nullstream weblog - Apple vs. NBC

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Apple vs. NBC


August 31, 2007 02:34 PM PST

NBC pushes Apple for more money and threatens not to renew. Apple cuts them loose early and spins it their way. Consumers will find it hard to side with NBC on this one.

Comments (5)
Paul, August 31, 2007 03:37 PM:

Seriously, NBC wants the per episode price to go to $4.99 from $1.99. Right.

NBC also figures that not offering their shows on iTunes (like Battlestar Galactica and The Office, both of which I bought through iTunes) will help decrease piracy. What kind of crack are they smoking?

J, August 31, 2007 09:25 PM:

Yeah, it's all just a negotiating ploy before their contract is up. To add insult to injury, Lost and BSG are both only doing half seasons, starting in January! Ahh, that's how the math works - they need to double the price because they're only doing half the episodes. LOL. Greedy bastards - who needs 'em?

John, September 7, 2007 01:55 PM:

Seems there is more going on behind the scenes. ARS is reporting that part of the tiff is that Apple is pushing hard to lower the price of TV shows to .99! The thinking is that it will help drive iPod sales and that the studios would make it up in volume. Wow. I would buy shows at $1 a piece and I'm a cheap bas**** when it comes to DRM'd media. I think a buck is the perfect price point. Go Steve! I also think that $1 is too much to pay per track of music though.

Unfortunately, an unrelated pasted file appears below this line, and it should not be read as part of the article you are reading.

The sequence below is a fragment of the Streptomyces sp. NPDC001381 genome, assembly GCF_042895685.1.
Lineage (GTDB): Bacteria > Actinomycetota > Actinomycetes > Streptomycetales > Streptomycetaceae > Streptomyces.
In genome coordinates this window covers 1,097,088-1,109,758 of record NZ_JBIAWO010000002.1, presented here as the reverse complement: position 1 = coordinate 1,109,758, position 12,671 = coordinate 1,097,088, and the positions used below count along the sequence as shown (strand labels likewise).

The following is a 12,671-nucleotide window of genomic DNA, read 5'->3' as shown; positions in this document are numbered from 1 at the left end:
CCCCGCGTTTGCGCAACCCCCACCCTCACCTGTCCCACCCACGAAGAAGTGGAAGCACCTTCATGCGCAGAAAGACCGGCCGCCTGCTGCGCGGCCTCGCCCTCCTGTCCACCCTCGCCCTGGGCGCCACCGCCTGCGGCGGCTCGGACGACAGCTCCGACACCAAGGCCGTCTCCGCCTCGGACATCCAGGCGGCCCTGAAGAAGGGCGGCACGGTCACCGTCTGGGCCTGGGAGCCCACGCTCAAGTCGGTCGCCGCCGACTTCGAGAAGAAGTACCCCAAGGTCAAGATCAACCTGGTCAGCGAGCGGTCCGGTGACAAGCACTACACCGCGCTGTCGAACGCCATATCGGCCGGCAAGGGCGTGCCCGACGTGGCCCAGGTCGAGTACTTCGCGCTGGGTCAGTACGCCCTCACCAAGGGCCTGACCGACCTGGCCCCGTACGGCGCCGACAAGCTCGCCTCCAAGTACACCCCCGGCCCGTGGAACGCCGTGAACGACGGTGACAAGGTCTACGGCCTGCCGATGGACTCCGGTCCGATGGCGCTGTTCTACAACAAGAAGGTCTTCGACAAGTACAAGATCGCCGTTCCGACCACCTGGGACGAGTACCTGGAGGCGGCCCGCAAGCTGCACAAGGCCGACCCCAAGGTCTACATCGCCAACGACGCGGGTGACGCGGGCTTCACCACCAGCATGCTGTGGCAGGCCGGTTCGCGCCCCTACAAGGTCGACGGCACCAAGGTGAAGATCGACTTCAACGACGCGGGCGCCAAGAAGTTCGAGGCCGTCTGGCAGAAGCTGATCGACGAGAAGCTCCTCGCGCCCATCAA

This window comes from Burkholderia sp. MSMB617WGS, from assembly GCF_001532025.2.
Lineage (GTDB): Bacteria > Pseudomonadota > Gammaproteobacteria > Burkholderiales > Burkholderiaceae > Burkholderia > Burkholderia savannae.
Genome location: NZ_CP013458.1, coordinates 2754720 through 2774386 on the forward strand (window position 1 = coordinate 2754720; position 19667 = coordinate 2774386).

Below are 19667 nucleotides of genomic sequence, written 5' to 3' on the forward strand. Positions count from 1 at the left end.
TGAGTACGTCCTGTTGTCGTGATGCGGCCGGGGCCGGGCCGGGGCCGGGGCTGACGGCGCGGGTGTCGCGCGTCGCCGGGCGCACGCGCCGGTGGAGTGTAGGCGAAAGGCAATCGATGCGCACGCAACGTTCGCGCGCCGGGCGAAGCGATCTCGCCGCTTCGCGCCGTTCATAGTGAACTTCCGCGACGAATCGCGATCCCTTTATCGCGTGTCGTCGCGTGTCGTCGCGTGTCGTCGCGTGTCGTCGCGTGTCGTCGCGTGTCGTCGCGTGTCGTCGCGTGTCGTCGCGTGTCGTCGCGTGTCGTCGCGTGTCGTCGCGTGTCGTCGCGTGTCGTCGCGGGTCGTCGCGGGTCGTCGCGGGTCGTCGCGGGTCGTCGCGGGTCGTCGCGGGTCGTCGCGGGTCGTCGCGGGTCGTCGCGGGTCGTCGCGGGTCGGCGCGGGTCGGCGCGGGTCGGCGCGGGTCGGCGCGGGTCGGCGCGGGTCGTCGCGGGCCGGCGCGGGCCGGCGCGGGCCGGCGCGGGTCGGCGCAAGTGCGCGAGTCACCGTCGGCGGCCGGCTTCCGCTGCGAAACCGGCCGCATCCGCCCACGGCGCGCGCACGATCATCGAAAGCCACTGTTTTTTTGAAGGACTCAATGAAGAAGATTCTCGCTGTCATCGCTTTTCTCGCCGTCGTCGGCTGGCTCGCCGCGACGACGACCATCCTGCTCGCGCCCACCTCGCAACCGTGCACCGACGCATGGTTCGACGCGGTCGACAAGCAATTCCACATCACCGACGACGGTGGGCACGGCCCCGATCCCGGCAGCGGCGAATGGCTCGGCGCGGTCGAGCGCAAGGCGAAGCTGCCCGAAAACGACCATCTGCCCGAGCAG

Gavin, October 30, 2007 04:13 PM:

Interesting write up by Ars. I find it amusing that NBC thinks Apple owes them part of the sales of the iPOD. The price of the iPOD would skyrocket if anyone who produced content that could play on it was given a piece of the pie. I doubt that NBC will be very successful with their venture but you never know. I wish they would focus on producing decent shows instead of trying to figure out how to wring more money out of the crappy shows.

John, October 30, 2007 04:43 PM:

Yeah I read that. I think NBC is crazy (well Jeff Zucker at least). How he could think that the iPod's success was due to 'riding on the back of their content' is beyond me. The iPod was successful by riding on the back of the free mp3 file. I doubt a single iPod was sold because of a need to watch a specific NBC show on the go. Why don't they go and try to get a cut of every TV sold? Certainly those devices are riding on their back as well.

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